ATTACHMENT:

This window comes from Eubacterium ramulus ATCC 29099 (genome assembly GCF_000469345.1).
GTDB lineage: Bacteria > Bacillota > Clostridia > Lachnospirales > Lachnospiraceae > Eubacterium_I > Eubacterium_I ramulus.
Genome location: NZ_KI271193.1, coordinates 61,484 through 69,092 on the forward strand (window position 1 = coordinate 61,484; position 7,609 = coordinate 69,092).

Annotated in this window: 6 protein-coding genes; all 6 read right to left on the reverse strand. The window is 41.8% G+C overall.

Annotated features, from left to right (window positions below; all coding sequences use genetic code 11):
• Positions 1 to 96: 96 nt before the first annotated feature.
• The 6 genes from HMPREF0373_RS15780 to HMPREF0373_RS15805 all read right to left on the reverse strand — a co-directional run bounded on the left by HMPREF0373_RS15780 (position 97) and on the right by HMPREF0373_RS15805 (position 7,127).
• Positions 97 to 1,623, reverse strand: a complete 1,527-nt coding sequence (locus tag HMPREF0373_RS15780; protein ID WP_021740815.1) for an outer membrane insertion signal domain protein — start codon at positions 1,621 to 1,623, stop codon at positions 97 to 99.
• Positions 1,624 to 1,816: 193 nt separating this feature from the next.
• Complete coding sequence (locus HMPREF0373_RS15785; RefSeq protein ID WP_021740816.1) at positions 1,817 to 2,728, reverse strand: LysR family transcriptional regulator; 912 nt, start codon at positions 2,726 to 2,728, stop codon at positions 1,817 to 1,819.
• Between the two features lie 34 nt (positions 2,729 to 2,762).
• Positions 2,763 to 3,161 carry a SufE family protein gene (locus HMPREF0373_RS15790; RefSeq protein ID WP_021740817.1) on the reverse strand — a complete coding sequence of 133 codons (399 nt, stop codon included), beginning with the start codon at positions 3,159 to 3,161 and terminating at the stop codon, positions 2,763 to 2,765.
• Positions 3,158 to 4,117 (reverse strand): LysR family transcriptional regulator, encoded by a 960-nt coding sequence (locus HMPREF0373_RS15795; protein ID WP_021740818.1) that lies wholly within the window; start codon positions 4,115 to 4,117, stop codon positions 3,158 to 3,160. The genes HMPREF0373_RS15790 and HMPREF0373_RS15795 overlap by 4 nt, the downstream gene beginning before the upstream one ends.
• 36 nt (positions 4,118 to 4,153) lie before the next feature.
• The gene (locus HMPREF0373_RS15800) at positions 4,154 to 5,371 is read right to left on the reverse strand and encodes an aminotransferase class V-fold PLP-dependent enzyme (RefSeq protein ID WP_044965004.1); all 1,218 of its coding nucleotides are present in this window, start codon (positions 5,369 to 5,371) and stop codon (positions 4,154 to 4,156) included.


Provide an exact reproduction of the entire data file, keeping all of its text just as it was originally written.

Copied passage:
This window comes from Eubacterium ramulus ATCC 29099 (genome assembly GCF_000469345.1).
GTDB lineage: Bacteria > Bacillota > Clostridia > Lachnospirales > Lachnospiraceae > Eubacterium_I > Eubacterium_I ramulus.
Genome location: NZ_KI271193.1, coordinates 61,484 through 69,092 on the forward strand (window position 1 = coordinate 61,484; position 7,609 = coordinate 69,092).

Annotated in this window: 6 protein-coding genes; all 6 read right to left on the reverse strand. The window is 41.8% G+C overall.

Annotated features, from left to right (window positions below; all coding sequences use genetic code 11):
• Positions 1 to 96: 96 nt before the first annotated feature.
• The 6 genes from HMPREF0373_RS15780 to HMPREF0373_RS15805 all read right to left on the reverse strand — a co-directional run bounded on the left by HMPREF0373_RS15780 (position 97) and on the right by HMPREF0373_RS15805 (position 7,127).
• Positions 97 to 1,623, reverse strand: a complete 1,527-nt coding sequence (locus tag HMPREF0373_RS15780; protein ID WP_021740815.1) for an outer membrane insertion signal domain protein — start codon at positions 1,621 to 1,623, stop codon at positions 97 to 99.
• Positions 1,624 to 1,816: 193 nt separating this feature from the next.
• Complete coding sequence (locus HMPREF0373_RS15785; RefSeq protein ID WP_021740816.1) at positions 1,817 to 2,728, reverse strand: LysR family transcriptional regulator; 912 nt, start codon at positions 2,726 to 2,728, stop codon at positions 1,817 to 1,819.
• Between the two features lie 34 nt (positions 2,729 to 2,762).
• Positions 2,763 to 3,161 carry a SufE family protein gene (locus HMPREF0373_RS15790; RefSeq protein ID WP_021740817.1) on the reverse strand — a complete coding sequence of 133 codons (399 nt, stop codon included), beginning with the start codon at positions 3,159 to 3,161 and terminating at the stop codon, positions 2,763 to 2,765.
• Positions 3,158 to 4,117 (reverse strand): LysR family transcriptional regulator, encoded by a 960-nt coding sequence (locus HMPREF0373_RS15795; protein ID WP_021740818.1) that lies wholly within the window; start codon positions 4,115 to 4,117, stop codon positions 3,158 to 3,160. The genes HMPREF0373_RS15790 and HMPREF0373_RS15795 overlap by 4 nt, the downstream gene beginning before the upstream one ends.
• 36 nt (positions 4,118 to 4,153) lie before the next feature.
• The gene (locus HMPREF0373_RS15800) at positions 4,154 to 5,371 is read right to left on the reverse strand and encodes an aminotransferase class V-fold PLP-dependent enzyme (RefSeq protein ID WP_044965004.1); all 1,218 of its coding nucleotides are present in this window, start codon (positions 5,369 to 5,371) and stop codon (positions 4,154 to 4,156) included.